Block on Trump's Asylum Ban Upheld by Supreme Court
For tech companies relying on foreign workers, the U.S. Citizenship and Immigration Services makes the Department of Motor Vehicles look good.
The DMV is infamous for slow service, but the USCIS is getting ridiculous. For example, one company applied for an H-1B visa to employ a foreign worker but the agency mailed out the approval almost three weeks after it expired.
That's one reason an advocacy group representing more than 1,000 IT companies is suing the immigration agency. You could say it's about time.
According to the new lawsuit, the immigration agency has been dragging its feet for years. Now the plaintiffs want to make the government accountable.
"The USCIS has been making arbitrary rules and memos for over eight years,"said Gopi Kandukuri, president of IT Serve Alliance. "It's our top priority to set things right and hold USCIS accountable to follow the regulations set by the Unites States Congress."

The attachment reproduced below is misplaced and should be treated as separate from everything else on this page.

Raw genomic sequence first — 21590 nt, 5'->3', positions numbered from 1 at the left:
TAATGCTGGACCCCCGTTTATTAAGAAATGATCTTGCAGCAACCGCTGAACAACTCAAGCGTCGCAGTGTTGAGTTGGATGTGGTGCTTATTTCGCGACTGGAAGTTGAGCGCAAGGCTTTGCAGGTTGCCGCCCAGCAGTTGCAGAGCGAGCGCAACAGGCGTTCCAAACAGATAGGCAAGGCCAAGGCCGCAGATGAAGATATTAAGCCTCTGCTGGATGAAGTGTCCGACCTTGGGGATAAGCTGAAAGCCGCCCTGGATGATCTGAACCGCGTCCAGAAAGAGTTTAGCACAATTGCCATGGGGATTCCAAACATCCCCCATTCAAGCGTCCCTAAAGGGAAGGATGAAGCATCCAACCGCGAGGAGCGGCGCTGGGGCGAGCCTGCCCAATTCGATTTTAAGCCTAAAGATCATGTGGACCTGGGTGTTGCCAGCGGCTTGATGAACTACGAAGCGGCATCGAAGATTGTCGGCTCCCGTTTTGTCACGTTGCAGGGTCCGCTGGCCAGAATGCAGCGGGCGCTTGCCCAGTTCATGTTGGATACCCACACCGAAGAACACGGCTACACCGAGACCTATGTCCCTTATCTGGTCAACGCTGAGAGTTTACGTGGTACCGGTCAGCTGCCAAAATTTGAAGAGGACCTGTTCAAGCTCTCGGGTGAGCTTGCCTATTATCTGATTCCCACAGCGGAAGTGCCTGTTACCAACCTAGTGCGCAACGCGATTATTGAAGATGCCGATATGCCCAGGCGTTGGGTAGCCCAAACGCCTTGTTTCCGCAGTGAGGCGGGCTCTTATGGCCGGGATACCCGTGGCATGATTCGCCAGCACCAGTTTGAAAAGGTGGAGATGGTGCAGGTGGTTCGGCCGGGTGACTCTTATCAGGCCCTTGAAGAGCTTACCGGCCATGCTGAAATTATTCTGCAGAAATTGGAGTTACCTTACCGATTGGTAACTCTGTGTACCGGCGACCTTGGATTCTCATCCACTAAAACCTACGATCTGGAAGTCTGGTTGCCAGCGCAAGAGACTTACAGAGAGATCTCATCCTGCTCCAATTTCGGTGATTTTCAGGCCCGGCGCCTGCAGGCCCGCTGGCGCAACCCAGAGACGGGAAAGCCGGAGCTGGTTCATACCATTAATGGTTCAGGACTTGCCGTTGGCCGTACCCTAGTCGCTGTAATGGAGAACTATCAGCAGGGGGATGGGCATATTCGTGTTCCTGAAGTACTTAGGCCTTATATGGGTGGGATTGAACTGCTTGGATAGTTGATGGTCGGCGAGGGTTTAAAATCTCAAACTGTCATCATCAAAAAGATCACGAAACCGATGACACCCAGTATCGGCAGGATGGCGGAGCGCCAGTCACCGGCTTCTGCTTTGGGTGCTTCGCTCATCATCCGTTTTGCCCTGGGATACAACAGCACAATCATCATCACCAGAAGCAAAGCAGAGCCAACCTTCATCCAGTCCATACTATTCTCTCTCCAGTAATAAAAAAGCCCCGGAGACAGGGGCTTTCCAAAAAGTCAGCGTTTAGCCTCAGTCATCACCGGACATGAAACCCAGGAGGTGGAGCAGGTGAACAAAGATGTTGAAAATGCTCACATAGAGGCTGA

H-1B visas typically allow American companies to hire foreign workers in specialty occupations for three years at a time. Tech companies employ tens of thousands H-1B workers -- many from Indian and China -- each year.
In their complaint, the plaintiffs allege USCIS has recently begun a practice of shortening H-1B visas. They are often good for only days or months at a time; some expire before they arrive.
Forbes reported the new policy is producing "absurd results," and companies are finding it difficult to do business.
"This is a major problem because it is almost impossible to run a business when you don't know if you're going to have your employees for any reasonable period of time," said the plaintiffs' attorney, John Wasden.
Lawyers say they have to file repeated extensions of time, costing employers more fees and less certainty. That's worse than the DMV because there you just have to wait a long time.